4. Comments across the internet, accompanying any article about same-sex marriage, where someone decries same-sex marriage because of some negative characteristic about gay people, and often with a recommended course of action, including killing them.
    5. Specific strategies aimed at “prettifying” what same-sex marriage advocates must be admitting is an ugly motivation. For example, NOM’s website advises same-sex marriage opponents not to say they oppose same-sex marriage but rather, to say they support traditional marriage. The website explains that, in words, “we don’t want to appear that we’re against gays.” And why don’t you want to appear that you’re against gays, if in fact, you are?

    It would be enormously useful if opponents of same-sex marriage could come up with rational explanations for why the government must not give marriage licenses to same-sex couples. That would go a long way toward eliminating the need to second-guess what the motivations of same-sex marriage opponents are, and whether those motivations are virtuous or vicious.

  14. Chris says:

    I think it is clear that not just some, but many opponents of SSM oppose it out of animosity toward gays, yet use more acceptable arguments in certain contexts. A glance at the comment thread on any article posted by NOM can confirm this. (Heck, NOM’s entire campaign confirms this.)

    That said, I think it is also clear that David Blankenhorn is not one of these people. And I feel that way because Blankenhorn has stressed, many times and in no uncertain times, that he does not believe that “homosexual conduct is morally wrong.” He is one of the only vocal opponents of SSM that I have ever seen make this proclamation, and I commend him for it.

    Another thing that is clear is that Blankenhorn’s position is rare among SSM opponents. Even though many others do not assert directly that homosexuality is immoral, I do not think it is irrational to assume that unless they directly state otherwise, they probably do believe that homosexuality is inherently immoral, and that this belief strongly informs their opposition to SSM. I think this is a warranted assumption given the impossible-to-miss bigotry that pervades much of the debate. If someone vocally opposes SSM, and does not believe that gay people are intrinsically immoral, I believe they have a moral responsibility to make that clear. If they don’t, then they are contributing to the hostile climate against LGBT people that exists today.

  15. JeffreyRO5 says:

    Given the obvious and widespread animosity towards gays and lesbians, and how this animosity influences public opinion about equal legal rights for gays and lesbians, I’d like to see familyscholars.org devote more attention to discussing animosity towards gay and lesbian people. What’s the basis of the animosity? Is it fair? Does society have any basis for denying legal rights to groups it doesn’t like or doesn’t approve of? What is the legal basis for denying legal rights to groups that a majority doesn’t like? Why are gays and lesbians singled out for legal discrimination on marriage, when others (say, murderers, or serial divorced persons, like Newt Gingrich and Rush Limbaugh) are not?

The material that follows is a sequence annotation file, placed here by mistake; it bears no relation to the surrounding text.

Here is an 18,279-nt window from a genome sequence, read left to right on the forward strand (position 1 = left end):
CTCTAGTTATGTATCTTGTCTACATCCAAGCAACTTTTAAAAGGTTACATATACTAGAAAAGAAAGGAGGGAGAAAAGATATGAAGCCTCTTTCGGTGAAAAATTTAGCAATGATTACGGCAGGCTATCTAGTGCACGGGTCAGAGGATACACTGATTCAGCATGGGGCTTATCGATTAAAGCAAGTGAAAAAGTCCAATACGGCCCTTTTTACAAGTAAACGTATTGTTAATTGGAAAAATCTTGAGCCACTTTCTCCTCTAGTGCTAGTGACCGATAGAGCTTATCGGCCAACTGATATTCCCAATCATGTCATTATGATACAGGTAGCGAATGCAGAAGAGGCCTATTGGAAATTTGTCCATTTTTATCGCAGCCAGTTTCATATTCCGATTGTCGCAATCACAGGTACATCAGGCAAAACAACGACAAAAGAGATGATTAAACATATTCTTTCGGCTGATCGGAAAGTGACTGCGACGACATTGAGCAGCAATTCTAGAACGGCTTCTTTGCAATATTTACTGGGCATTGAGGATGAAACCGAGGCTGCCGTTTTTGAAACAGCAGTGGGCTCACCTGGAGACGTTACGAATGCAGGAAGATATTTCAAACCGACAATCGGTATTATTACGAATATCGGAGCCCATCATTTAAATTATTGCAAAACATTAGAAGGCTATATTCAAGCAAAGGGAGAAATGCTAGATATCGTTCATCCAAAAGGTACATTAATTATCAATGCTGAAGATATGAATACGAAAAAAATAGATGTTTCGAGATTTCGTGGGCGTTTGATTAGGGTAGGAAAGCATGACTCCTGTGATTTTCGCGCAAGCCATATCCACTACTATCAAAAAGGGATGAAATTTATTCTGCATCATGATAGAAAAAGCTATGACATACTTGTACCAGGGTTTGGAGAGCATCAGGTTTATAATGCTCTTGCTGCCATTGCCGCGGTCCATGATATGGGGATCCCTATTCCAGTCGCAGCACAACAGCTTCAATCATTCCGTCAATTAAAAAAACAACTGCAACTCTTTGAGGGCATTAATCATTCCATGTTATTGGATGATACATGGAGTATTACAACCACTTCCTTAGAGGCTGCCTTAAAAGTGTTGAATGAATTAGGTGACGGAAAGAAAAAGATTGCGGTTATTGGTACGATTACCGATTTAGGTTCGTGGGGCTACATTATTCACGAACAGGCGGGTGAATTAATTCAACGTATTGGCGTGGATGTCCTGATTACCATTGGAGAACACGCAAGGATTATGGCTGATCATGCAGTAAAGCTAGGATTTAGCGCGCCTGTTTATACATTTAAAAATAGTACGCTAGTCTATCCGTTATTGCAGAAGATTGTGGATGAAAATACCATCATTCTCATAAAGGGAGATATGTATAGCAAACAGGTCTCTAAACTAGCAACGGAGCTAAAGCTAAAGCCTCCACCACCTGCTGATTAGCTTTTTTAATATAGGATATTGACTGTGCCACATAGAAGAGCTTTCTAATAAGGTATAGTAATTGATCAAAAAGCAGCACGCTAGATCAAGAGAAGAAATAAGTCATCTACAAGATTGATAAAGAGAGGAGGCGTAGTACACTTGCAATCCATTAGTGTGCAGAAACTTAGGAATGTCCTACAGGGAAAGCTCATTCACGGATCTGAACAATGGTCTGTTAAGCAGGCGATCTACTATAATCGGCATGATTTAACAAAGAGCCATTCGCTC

16. I want to remind everyone again that attacking this site’s civility policy is a violation of that policy and is not acceptable.

  17. Phil says:

    I’m wondering if it’s possible to request that the person who commented about–and I’m paraphrasing because I read the comment on my phone briefly–animosity in form vs. substance (or something like that) could rephrase their thoughts in a way that doesn’t include a reference to the civility policy? I thought, in briefly reading it, that they had an interesting point, and I’m sad that I can’t remember exactly what was said.

    With regard to both civility and motivation, John Culhane makes an interesting and subtle point:

    First, for someone who claims that her principal argument against marriage equality is non-consequentialist (same-sex marriages are intrinsically “a lie” and are “unjust”), her willingness to go hammer-and-tongs into this kind of utilitarian argument is striking.

    In other words, if a person says that same-sex marriage is intrinsically wrong, they may undermine that position by engaging in arguments about consequences, effects, etc. If they aren’t acknowledging that their core argument/belief is undermined by their engaging in arguments about consequences and effects, then they are being intellectually dishonest.

    Here’s an example:
    Let’s say I am a member of a committee looking to hire a new employee for an important job at my firm. A seemingly qualified candidate is up for the job, and I tell the other committee members that I have serious reservations about her qualifications because I do not believe the college at which she earned her degree is accredited.

    Another committee member, taking me at my word, finds irrefutable evidence that the college she attended is, in fact, accredited and is equal in every relevant way to colleges that our firm finds acceptable. At this point, I reveal to the rest of the committee that we still should not hire this applicant, because I have previously had a sexual relationship with her and I do not think that I can work alongside her.

    In this example, it may or may not be that I genuinely, honestly thought her education was insufficient. The reality is that the previous sexual relationship trumps the educational concerns, and thus it renders the educational concerns irrelevant. I knew when I was making that argument that it was irrelevant, and this is proven by the fact that, once that argument has been successfully refuted, I still do not change my position.